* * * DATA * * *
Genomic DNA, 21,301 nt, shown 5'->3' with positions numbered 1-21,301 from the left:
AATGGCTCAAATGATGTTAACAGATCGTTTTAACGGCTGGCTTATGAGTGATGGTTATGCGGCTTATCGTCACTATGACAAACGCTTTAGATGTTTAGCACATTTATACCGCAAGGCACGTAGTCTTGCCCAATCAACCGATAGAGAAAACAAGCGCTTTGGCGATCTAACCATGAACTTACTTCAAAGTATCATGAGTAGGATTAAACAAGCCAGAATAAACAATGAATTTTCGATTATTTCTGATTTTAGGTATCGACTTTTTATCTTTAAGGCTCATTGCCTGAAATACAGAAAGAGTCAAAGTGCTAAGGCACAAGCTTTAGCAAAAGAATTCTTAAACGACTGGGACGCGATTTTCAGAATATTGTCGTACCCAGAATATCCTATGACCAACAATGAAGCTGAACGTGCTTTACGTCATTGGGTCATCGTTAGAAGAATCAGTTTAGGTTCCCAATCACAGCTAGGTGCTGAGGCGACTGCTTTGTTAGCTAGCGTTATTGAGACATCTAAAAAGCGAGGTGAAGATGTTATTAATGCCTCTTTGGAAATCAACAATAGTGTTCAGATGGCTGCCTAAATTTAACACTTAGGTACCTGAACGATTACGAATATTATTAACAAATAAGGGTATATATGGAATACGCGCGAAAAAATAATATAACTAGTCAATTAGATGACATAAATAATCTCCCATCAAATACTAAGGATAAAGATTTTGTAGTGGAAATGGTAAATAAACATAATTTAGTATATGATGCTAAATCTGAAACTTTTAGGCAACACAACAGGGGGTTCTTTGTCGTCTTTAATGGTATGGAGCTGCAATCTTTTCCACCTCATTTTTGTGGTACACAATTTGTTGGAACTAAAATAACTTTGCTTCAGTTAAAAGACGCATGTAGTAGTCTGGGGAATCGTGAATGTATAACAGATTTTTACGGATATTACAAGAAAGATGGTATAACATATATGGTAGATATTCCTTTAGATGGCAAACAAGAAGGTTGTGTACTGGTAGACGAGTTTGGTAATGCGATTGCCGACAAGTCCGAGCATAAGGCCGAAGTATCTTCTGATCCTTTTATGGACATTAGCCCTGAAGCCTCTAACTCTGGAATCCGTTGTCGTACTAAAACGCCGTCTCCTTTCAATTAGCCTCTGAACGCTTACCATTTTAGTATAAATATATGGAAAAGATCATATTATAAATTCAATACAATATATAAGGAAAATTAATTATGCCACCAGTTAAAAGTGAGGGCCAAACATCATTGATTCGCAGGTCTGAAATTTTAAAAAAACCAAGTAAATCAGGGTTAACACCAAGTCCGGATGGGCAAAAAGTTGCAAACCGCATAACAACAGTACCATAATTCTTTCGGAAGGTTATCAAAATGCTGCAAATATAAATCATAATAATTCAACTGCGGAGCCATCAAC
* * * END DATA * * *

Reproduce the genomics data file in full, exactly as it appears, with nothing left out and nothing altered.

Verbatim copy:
Genomic DNA, 21,301 nt, shown 5'->3' with positions numbered 1-21,301 from the left:
AATGGCTCAAATGATGTTAACAGATCGTTTTAACGGCTGGCTTATGAGTGATGGTTATGCGGCTTATCGTCACTATGACAAACGCTTTAGATGTTTAGCACATTTATACCGCAAGGCACGTAGTCTTGCCCAATCAACCGATAGAGAAAACAAGCGCTTTGGCGATCTAACCATGAACTTACTTCAAAGTATCATGAGTAGGATTAAACAAGCCAGAATAAACAATGAATTTTCGATTATTTCTGATTTTAGGTATCGACTTTTTATCTTTAAGGCTCATTGCCTGAAATACAGAAAGAGTCAAAGTGCTAAGGCACAAGCTTTAGCAAAAGAATTCTTAAACGACTGGGACGCGATTTTCAGAATATTGTCGTACCCAGAATATCCTATGACCAACAATGAAGCTGAACGTGCTTTACGTCATTGGGTCATCGTTAGAAGAATCAGTTTAGGTTCCCAATCACAGCTAGGTGCTGAGGCGACTGCTTTGTTAGCTAGCGTTATTGAGACATCTAAAAAGCGAGGTGAAGATGTTATTAATGCCTCTTTGGAAATCAACAATAGTGTTCAGATGGCTGCCTAAATTTAACACTTAGGTACCTGAACGATTACGAATATTATTAACAAATAAGGGTATATATGGAATACGCGCGAAAAAATAATATAACTAGTCAATTAGATGACATAAATAATCTCCCATCAAATACTAAGGATAAAGATTTTGTAGTGGAAATGGTAAATAAACATAATTTAGTATATGATGCTAAATCTGAAACTTTTAGGCAACACAACAGGGGGTTCTTTGTCGTCTTTAATGGTATGGAGCTGCAATCTTTTCCACCTCATTTTTGTGGTACACAATTTGTTGGAACTAAAATAACTTTGCTTCAGTTAAAAGACGCATGTAGTAGTCTGGGGAATCGTGAATGTATAACAGATTTTTACGGATATTACAAGAAAGATGGTATAACATATATGGTAGATATTCCTTTAGATGGCAAACAAGAAGGTTGTGTACTGGTAGACGAGTTTGGTAATGCGATTGCCGACAAGTCCGAGCATAAGGCCGAAGTATCTTCTGATCCTTTTATGGACATTAGCCCTGAAGCCTCTAACTCTGGAATCCGTTGTCGTACTAAAACGCCGTCTCCTTTCAATTAGCCTCTGAACGCTTACCATTTTAGTATAAATATATGGAAAAGATCATATTATAAATTCAATACAATATATAAGGAAAATTAATTATGCCACCAGTTAAAAGTGAGGGCCAAACATCATTGATTCGCAGGTCTGAAATTTTAAAAAAACCAAGTAAATCAGGGTTAACACCAAGTCCGGATGGGCAAAAAGTTGCAAACCGCATAACAACAGTACCATAATTCTTTCGGAAGGTTATCAAAATGCTGCAAATATAAATCATAATAATTCAACTGCGGAGCCATCAAC